Patagonia 2017: Morning Hike to Los Cóndores and Las Águilas Viewpoints - Día Quatro – 2/11/17 – 6 km
After yesterday’s chaos everyone slept very hard (I was reminded more than once that my friends had hiked more miles than I). This morning, after eating odds and ends for breakfast, we packed up for our return drive to El Calafate. It didn’t feel like a good ending to our time in Los Glaciares. There was one more short trail from the visitor center that we decided to check out.
At the VC, Carol introduced me to the ranger who had assisted in looking for me yesterday and I was able to apologize and thank him. Carol complimented the park staff on their helpfulness and inquired how to make a donation, but the concept wasn’t clear to them – why would tourists give money for the park?
Today’s hike was a simple path to two viewpoints, Los Cóndores looking at the Fitz Roy and Cerro Torre ranges as a backdrop to El Chaltén, and Las Águilas overlooking Lago Viedma. The walk is easy and worthwhile for the casual visitor, to whet the appetite upon arrival or to bid a farewell.
El Chaltén nestled in the Fitz Roy Valley
Almost guaranteed are bend-over-backwards-to-look-straight-up encounters with the largest bird in the Americas, the Andean condor. Endangered and protected in some parts of South America, they are abundant in Patagonia. Wing spans can measure up to 3 meters wide tip to tip. Condors are an everyday sight riding the thermal winds above El Chaltén.
Fitz Roy was still hidden behind a gray shroud; we were resigned to our bad luck. At least the morning was calmer and warmer than the previous days as we started on the trail to Los Cóndores.
What’s this? It looks like a rainbow…starting faintly, barely discernible, and growing in intensity as we followed the trail, curving left and rising up the mountainside behind the visitor center. The trail split and we took the left track to the overlook.
At Los Cóndores, the condors were forgotten as we took in this amazing full rainbow, a consolation gift in place of the mountain ranges.
It may sound strange, but we were so energized that we couldn’t sit still here to contemplate the rainbow – what’s at the second overlook? We backtracked to the split and took the right fork, climbing still higher to a massive boulder balcony called Las Águilas (the Eagles). Turning our backs to the town, we absorbed the colors of Lago Viedma.
On my next visit to Las Glaciares National Park (and there will be a next time) I want to take the ferry to Glaciar Viedma where it flows from the Patagonian ice field into the lake. And maybe I’ll have better luck with Fitz Roy!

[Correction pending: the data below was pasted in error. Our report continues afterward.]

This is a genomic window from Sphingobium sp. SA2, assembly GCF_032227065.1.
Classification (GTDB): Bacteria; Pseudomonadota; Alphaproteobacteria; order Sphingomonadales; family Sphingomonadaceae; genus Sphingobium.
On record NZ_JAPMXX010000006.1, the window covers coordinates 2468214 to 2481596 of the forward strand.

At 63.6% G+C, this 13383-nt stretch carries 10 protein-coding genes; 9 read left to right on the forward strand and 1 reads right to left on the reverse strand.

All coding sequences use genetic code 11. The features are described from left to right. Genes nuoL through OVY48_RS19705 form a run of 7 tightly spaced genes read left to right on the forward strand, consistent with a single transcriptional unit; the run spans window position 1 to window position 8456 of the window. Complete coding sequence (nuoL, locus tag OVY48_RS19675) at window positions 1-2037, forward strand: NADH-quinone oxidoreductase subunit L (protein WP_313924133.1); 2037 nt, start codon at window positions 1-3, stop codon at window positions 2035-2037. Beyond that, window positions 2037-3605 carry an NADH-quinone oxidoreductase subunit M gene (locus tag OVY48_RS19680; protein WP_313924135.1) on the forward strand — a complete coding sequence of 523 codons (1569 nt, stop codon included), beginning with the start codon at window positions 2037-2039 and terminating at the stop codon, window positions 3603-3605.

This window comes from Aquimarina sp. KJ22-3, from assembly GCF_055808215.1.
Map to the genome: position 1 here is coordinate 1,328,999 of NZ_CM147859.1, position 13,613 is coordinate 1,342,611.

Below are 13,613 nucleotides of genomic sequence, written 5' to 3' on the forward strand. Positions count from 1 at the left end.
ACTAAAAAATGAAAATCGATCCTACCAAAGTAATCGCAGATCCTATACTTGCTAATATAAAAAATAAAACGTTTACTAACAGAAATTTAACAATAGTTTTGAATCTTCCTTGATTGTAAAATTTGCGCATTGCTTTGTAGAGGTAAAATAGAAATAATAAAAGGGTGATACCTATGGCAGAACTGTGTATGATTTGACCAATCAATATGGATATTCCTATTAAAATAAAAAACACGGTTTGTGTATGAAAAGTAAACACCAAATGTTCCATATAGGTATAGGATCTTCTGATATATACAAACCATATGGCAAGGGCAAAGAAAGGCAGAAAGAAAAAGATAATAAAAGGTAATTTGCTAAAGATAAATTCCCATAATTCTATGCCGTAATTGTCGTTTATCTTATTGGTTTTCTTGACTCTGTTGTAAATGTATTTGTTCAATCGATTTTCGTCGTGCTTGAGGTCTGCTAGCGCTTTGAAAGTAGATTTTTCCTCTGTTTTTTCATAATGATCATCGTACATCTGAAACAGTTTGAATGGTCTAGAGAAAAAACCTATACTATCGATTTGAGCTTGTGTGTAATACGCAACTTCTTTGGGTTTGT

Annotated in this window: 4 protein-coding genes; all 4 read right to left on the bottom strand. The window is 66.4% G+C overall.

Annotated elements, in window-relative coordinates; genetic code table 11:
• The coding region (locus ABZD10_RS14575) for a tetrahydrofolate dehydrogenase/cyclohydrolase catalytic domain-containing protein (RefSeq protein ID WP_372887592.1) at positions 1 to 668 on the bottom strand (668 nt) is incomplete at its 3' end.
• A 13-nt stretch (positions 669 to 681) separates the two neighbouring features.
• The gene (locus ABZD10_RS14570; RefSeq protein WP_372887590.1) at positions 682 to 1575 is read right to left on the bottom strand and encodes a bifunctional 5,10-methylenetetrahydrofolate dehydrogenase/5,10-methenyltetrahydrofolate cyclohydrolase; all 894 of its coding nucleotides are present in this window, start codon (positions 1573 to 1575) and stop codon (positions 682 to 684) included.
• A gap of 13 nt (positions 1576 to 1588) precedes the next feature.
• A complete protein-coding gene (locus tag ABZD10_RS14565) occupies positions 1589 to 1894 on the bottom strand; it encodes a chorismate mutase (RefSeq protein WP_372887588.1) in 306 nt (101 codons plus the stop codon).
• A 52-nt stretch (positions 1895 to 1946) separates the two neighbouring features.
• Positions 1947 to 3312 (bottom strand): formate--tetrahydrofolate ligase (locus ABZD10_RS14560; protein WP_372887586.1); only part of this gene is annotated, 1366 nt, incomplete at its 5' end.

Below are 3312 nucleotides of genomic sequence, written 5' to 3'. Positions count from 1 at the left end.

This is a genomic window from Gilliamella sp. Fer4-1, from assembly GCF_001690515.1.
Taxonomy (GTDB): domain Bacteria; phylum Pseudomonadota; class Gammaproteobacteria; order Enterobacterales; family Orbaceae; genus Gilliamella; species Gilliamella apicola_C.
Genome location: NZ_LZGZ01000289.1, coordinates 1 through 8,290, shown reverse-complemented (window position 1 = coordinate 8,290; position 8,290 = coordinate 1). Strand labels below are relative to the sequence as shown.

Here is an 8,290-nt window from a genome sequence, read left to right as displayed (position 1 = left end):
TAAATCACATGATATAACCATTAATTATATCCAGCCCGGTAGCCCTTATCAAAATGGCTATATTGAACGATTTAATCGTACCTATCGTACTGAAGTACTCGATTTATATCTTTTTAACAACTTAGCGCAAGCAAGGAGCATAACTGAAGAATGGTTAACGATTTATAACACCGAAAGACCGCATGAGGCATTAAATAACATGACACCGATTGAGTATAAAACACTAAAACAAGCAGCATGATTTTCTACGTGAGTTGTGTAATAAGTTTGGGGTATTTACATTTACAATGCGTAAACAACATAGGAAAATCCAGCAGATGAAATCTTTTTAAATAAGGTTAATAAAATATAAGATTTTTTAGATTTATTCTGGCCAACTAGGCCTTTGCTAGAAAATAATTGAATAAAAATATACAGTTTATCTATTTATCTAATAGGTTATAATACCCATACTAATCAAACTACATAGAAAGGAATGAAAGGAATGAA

At this point we lingered to eat and enjoy our little pinpoint on the planet, Lago Viedma over one shoulder and a rainbow over the other. These photos conjure the feelings of awe and appreciation as we sat and reflected upon our good fortune . Not everyone has the physical ability to go where we go, but many who do are too fearful of….something…and don’t try. Please, don’t wait – just make it happen and GO! Glaciers and condors are not forever and neither are you!
Cathy leading the way back, Cerro Torre teasing from behind the curtain one last time
We retraced the path back to the visitor center and stood in the rock garden to watch as condors casually wheeled and soared overhead in the brilliant blue sky with puffy white clouds.
We left El Chaltén in the rearview mirror on a good note. On the drive back to El Calafate:
Río La Leona, milky blue water from glacier silt, flows from Lago Viedma to Lago Argentino. (Also on that “next time” itinerary is staying at one of the estancias along this river.)
Guanaco carcass on a barbed wire fence
In El Calafate we stopped at a town park to eat our remaining bread and cheese, then enjoyed an hour of souvenir/gift shopping, sightseeing, locating a working cash machine and sampling sweet pastries from a bakery. Cathy discovered a local artisan who made pendants from guanaco bone, images carved through like a silhouette. We each chose different ones:
Cathy = hiker with a hiking stick
Carol = penguin
me = open hand
Rick = condor.
[Full disclosure, Carol and I also bought hiker pendants, they were so cool.] Skillful workmanship and unique souvenirs!
After retreating to our place at Cabanas El Amanecer for showers and fresh clothes, we had dinner at La Tablita, located on the edge of town. It’s a fancy restaurant, and we walked in without reservations, but with the luck of naiveté we were quickly seated and staring at an intimidating menu. Their signature dish is roasting enormous racks of Patagonian lamb on spits tilted around a mound of glowing coals, located in full view of the dining room. The food was expensive and the service was slow, and I wouldn’t recommend La Tablita unless you have lots of money, time and a desire for bragging rights. However, my roasted vegetables and gnocchi bolognese was really, really superb.
Our evening toast with an Argentinian Malbec – another day on God’s beautiful earth!
“Don’t wait until everything is just right. It will never be perfect. There will always be challenges, obstacles and less than perfect conditions. So what. Get started now. With each step you take, you will grow stronger and stronger, more and more skilled, more and more self-confident and more and more successful.” ~Mark Victor Hansen